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  5. "Mince or cake?"

"Mince or cake?"

Translation:Mions no cèic?

December 1, 2019



I seem to get this sentence every time I do a progress quiz for some reason haha. Not sure why the quiz is obsessed with if I want mince or cake! :D


Not sure how to say it in Scottish Gaelic, but "I like both mince and cake" :D


Oh yes, you do know, you have all the "lego bricks" - I reckon it's along the lines of "Is toil leam mions agus cèid cuideachd." (though the word order might not be right.)


You would be understood.

Is toil leam an dà chuid mions agus cèic

An dà chuid is 'both'. The related word cuideachd means also.


Mince is ground meat to me. Does it mean something else sweet, so this question would make sense?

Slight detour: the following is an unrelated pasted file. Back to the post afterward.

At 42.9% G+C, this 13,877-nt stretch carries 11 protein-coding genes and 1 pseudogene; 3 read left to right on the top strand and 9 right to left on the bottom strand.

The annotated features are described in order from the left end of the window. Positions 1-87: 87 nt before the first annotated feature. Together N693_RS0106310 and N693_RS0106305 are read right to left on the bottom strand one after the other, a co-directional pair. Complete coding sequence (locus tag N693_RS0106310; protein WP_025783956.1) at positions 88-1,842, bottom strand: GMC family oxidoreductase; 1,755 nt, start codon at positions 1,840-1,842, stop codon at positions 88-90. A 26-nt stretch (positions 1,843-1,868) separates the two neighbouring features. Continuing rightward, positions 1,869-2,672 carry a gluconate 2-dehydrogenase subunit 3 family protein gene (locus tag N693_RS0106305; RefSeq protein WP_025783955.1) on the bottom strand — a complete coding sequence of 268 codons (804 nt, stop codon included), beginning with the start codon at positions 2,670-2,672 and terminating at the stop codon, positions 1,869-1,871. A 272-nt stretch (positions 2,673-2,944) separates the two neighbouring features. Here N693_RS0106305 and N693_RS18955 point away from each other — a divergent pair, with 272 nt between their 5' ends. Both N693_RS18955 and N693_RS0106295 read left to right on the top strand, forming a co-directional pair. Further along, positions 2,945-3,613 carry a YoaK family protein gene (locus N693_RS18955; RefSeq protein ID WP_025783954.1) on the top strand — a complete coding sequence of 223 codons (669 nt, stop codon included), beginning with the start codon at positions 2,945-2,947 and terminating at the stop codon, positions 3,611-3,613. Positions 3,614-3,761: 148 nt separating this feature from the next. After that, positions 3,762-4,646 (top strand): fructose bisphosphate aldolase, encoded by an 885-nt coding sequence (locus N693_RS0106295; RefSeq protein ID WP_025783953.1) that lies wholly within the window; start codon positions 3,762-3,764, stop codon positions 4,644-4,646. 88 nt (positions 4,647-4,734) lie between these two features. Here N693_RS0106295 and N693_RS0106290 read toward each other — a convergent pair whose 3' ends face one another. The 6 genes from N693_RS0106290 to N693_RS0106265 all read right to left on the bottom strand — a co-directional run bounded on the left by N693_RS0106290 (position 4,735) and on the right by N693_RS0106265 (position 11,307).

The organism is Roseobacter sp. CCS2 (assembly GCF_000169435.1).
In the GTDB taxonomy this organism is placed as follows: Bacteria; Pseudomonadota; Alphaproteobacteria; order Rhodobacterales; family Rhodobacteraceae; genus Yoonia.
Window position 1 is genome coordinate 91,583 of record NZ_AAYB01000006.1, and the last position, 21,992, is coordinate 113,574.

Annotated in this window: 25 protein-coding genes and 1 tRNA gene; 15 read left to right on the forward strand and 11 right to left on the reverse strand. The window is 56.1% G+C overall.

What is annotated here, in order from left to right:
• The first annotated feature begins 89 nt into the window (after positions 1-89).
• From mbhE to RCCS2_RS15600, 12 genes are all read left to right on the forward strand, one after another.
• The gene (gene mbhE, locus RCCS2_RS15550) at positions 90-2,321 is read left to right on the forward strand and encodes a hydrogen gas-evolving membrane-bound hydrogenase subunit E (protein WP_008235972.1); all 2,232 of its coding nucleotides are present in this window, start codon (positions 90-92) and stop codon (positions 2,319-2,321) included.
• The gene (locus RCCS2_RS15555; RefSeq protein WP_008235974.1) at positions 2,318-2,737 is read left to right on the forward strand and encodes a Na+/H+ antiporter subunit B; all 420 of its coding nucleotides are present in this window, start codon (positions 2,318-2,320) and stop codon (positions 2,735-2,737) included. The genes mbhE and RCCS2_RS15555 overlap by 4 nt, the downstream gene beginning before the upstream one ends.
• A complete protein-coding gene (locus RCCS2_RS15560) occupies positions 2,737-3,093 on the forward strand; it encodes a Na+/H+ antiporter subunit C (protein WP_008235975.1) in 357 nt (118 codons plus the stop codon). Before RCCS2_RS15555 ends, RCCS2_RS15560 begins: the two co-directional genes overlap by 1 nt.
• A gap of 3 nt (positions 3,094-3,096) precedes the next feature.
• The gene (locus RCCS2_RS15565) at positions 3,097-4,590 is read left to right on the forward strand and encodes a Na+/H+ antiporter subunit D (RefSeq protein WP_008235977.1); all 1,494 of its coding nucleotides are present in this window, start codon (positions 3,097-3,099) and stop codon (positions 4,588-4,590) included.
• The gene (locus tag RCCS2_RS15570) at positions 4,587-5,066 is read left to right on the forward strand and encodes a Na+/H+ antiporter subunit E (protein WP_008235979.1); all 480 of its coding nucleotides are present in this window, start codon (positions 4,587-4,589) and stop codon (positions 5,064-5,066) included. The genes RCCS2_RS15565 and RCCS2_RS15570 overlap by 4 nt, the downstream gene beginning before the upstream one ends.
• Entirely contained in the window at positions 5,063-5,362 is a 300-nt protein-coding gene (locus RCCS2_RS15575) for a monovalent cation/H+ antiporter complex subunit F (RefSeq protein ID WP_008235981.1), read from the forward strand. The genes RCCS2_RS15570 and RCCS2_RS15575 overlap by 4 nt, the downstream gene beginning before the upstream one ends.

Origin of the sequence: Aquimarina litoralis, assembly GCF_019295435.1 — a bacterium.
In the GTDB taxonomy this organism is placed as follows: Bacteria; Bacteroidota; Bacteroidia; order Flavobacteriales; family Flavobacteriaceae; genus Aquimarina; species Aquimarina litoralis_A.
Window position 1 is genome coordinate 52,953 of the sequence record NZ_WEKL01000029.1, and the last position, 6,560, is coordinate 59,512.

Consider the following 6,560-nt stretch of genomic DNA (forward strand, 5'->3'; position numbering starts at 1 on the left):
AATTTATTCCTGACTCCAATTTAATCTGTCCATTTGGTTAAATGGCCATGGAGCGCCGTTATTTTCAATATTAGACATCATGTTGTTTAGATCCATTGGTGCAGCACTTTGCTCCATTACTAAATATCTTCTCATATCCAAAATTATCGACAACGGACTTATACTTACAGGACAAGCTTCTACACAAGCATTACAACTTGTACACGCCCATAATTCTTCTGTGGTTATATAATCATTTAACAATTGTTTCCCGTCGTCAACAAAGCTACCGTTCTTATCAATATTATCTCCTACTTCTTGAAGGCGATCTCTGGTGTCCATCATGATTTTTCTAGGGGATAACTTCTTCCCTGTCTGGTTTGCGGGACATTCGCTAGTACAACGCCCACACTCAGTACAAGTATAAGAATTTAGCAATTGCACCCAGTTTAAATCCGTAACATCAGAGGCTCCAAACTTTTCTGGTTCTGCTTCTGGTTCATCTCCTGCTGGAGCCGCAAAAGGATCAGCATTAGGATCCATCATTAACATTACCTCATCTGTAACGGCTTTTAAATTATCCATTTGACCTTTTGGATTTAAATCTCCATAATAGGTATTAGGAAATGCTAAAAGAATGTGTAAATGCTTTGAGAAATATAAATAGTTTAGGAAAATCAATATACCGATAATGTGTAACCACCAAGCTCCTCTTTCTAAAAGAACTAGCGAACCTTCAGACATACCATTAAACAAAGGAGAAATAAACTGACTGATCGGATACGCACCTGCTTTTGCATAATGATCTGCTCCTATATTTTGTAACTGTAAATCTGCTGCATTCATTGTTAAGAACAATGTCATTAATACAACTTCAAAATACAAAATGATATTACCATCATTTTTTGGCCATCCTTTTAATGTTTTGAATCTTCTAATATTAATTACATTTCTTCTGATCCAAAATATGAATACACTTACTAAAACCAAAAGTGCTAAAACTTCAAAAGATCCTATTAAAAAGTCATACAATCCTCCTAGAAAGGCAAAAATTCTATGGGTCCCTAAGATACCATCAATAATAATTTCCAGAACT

I have a notion quite a lot of the phrases and sentences in this don't make a lot of sense, possibly actually to make them easier to remember. A "that's silly" reaction may trigger that effect. :) Anyway, mince is indeed ground meat - but we also have "mincemeat", which started life way back in the past as a ground meat product with spices and dried fruits, and over the years has lost the meat content, and is now an entirely sweet concoction of dried fruits, suet, spices, all slow cooked and used in traditional Christmas "mince pies" - so the old name retained while the filling has become sweet. Happy Christmas. :)


Tha an t-acras orm a-nis!


What would you like for your tea: mince or cake makes sense (sort of) but only because tea has two meanings! It is either a meal where you could eat mince (at least here in Scotland), or one where you could eat cake.


What a choice

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